Holiness and Sanctification

By: Eddie Estep, Kansas City (USA) District Superintendent

We believe that sanctification is the work of God which transforms believers into the likeness of Christ.  – Article 10, Manual, Church of the Nazarene

Sanctification—the act or process by which something or someone is made holy—begins when the human heart first responds to grace.

Because sin is two-fold in nature—referring to both what we do and who we are—God’s remedy is also two-fold in nature. In justification we are forgiven of the acts of sin we have committed. But even after being “born again,” the essence of sin remains. While what we’ve done has been forgiven, who we are now needs to be transformed into the likeness of Christ. Sanctification is the way God deals with the essence of sin within us—reformatting our “default setting” as it were.

The goal of sanctification is Christlikeness—our renewal in the image of God.  Wesley believed sanctifying grace to be God’s cure for the personal and shared ills of humanity.

A Coin with Two Sides

Sanctification can be seen as a coin with two sides—a positive side and a negative side. This is most clearly seen in Galatians 5. On the negative side, it is freedom from (removal of) inward sin. On the positive side, it is freedom for (renewal of) perfect love. Generally speaking, the American Holiness Movement has tended to polish the negative side of the coin, and Wesleyan theology has tended to polish the positive side. It takes both sides of the coin to understand the whole and reflect the full image of Jesus Christ.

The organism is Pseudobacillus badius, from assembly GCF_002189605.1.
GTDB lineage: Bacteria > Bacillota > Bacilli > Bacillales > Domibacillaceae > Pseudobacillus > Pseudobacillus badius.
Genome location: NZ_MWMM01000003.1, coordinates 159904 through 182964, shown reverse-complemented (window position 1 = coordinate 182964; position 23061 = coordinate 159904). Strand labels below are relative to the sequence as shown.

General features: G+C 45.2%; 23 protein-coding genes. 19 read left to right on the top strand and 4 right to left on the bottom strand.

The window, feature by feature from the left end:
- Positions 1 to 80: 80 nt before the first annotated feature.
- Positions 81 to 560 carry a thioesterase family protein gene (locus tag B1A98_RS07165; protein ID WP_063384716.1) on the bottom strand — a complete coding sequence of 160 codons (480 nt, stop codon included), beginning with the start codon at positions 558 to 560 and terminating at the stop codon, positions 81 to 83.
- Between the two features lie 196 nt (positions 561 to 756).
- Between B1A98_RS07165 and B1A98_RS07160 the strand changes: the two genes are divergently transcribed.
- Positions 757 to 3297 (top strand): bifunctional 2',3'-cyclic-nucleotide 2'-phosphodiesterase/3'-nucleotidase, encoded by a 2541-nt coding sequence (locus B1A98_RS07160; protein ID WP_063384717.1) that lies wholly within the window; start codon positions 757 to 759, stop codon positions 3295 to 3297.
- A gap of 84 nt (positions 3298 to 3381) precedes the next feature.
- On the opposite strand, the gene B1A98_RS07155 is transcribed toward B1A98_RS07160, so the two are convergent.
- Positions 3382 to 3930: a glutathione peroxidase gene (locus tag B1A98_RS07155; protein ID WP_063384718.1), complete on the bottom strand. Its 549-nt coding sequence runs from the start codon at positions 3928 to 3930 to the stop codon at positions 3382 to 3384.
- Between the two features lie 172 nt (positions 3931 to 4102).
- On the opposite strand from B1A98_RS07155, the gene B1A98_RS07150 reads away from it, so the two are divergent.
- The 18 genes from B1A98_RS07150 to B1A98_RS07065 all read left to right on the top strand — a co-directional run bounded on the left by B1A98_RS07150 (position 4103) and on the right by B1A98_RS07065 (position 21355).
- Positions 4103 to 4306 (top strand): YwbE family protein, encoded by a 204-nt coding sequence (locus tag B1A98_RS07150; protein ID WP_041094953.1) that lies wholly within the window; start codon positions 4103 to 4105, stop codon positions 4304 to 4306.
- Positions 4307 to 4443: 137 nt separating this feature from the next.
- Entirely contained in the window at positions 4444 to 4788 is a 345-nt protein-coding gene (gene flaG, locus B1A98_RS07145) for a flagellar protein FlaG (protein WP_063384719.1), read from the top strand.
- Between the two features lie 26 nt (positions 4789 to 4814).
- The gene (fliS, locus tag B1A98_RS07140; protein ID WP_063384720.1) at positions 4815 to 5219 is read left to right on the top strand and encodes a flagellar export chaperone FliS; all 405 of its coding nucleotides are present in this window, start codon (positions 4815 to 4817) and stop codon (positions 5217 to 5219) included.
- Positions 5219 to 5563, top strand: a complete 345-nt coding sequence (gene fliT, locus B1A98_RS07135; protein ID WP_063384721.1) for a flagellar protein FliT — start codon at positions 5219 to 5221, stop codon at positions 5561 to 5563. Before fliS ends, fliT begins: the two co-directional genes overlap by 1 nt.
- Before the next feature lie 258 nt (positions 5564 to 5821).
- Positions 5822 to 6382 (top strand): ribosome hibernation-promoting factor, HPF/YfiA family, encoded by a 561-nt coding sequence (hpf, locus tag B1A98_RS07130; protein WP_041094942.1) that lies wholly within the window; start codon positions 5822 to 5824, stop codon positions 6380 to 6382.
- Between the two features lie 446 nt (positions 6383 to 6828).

Transforming Journey and Transforming Moment

I have found it most helpful to understand sanctification as a transforming journey (process) marked by transforming moments (crises).  H. Ray Dunning says sanctification is both a pilgrimage and an event, a quest and a gift. While sanctification cannot be reduced to a single moment in time, neither can the importance of such moments be dismissed. Wesley was able to keep a proper balance between the process and the moment, something his theological offspring sometimes find difficult to do.

Sanctification is a lifelong process (transforming journey) that includes a specific occasion (transforming moment) in which the process begins (initial sanctification) and a specific occasion in which one is filled with perfect love. To that moment Wesley gave the term entire sanctification. And to that term we will turn next.

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